Medicine name or sci-fi planet: the science behind how drugs are named

With names like Zoloft, Prozac, Alderaan and Nexium it’s hard to tell the difference between what’s a medicine name and what’s a planet from a sci-fi movie. (Hint: Alderaan is from Star Wars).  So, why are medication names so complicated? Are medication manufactures trying to confuse consumers or are they just sci-fi geeks?

It turns out there is a lot more science than science fiction behind medicine names. There is the obvious chemical makeup of the medication, but there is also some science and maybe a little bit of art behind the battle between FDA regulations the manufacture’s marketing tactics.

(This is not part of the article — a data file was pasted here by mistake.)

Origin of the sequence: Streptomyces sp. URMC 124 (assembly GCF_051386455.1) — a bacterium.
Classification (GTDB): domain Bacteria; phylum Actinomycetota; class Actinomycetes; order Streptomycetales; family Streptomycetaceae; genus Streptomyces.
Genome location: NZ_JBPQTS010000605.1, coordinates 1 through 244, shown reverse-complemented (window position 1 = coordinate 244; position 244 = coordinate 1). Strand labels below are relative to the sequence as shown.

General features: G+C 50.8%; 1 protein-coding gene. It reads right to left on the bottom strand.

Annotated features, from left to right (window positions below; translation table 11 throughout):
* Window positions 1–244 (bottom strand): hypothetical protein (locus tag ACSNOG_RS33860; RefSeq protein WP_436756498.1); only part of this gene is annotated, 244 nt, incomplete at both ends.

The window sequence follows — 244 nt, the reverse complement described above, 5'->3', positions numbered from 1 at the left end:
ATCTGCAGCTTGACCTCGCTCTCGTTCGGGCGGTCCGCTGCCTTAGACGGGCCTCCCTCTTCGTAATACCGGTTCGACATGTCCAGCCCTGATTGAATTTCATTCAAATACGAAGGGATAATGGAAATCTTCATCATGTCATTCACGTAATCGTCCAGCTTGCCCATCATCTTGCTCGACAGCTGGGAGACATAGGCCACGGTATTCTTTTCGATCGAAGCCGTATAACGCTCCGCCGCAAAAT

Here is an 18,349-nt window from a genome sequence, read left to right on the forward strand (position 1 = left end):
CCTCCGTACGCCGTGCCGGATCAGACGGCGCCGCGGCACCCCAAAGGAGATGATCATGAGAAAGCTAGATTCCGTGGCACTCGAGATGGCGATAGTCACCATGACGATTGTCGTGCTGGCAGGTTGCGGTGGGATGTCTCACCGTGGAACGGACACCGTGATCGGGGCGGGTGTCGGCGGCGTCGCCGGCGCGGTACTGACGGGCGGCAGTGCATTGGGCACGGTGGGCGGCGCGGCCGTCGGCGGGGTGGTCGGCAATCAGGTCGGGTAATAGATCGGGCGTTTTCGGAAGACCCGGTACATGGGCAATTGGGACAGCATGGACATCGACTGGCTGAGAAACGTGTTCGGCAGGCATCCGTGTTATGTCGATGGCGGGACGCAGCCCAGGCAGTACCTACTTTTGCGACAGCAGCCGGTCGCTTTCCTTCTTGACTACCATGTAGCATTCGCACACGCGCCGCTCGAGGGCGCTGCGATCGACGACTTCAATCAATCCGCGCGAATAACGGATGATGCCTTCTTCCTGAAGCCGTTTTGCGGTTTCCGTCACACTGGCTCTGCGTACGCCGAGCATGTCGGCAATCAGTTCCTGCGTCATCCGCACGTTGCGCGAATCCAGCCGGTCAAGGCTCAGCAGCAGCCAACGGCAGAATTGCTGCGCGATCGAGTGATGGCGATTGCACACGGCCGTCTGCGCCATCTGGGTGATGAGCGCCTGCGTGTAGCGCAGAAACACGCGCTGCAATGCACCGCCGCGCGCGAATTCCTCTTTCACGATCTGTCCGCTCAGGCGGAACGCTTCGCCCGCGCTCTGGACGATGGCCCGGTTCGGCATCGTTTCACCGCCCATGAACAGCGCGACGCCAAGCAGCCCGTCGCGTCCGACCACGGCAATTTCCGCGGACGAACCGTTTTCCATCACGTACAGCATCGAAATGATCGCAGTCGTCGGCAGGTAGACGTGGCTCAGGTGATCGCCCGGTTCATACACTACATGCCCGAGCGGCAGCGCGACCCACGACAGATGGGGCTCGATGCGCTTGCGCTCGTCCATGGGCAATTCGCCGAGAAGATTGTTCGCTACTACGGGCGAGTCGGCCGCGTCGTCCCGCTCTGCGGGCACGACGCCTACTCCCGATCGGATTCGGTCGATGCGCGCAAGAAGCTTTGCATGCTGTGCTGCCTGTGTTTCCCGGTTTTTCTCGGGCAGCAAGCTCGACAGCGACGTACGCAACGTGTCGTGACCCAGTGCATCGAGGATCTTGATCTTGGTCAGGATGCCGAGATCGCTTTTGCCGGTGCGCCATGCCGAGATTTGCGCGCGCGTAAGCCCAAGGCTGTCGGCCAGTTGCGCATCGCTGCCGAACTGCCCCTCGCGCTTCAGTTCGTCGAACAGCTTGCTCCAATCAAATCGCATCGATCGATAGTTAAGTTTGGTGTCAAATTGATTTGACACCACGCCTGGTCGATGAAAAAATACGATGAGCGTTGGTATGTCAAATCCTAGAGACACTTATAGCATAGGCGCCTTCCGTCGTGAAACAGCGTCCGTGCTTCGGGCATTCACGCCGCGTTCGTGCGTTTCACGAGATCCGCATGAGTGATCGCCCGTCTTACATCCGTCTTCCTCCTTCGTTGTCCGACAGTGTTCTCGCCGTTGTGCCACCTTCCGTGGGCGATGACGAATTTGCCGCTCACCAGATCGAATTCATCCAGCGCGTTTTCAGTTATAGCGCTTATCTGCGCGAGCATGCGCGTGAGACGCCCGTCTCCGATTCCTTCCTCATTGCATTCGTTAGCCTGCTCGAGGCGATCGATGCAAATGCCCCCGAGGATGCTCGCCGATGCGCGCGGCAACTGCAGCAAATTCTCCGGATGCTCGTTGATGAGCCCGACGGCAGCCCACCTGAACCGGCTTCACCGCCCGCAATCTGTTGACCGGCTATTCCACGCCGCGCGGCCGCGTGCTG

Medication Safety

One of the biggest worries for medication regulators is that consumers, doctors and pharmacists will confuse medications, because the medicine name looks and or sounds too similar. Imagine this, you go to a pharmacy to pick up your prescription of Celebrex, an anti-inflammatory medication, but instead you are given Celexa, an antidepressant, because the doctor’s handwriting was hard for the pharmacist to read. This honest, but incredibly serious, mistake could have serious side effects. It’s the reason the FDA scrutinizes and rejects about 20 to 35 percent of proposed medication names.

Here’s what the FDA examines for medicine names:

  • How the medicine name looks handwritten
  • How the medication name sounds when pronounced by a variety of people each with different accents
  • If the medication name contains an illegal stem
  • If there is any similarity between the proposed medication name and the name of a discontinued medication
  • If there are any common medical or coined abbreviations tucked within the name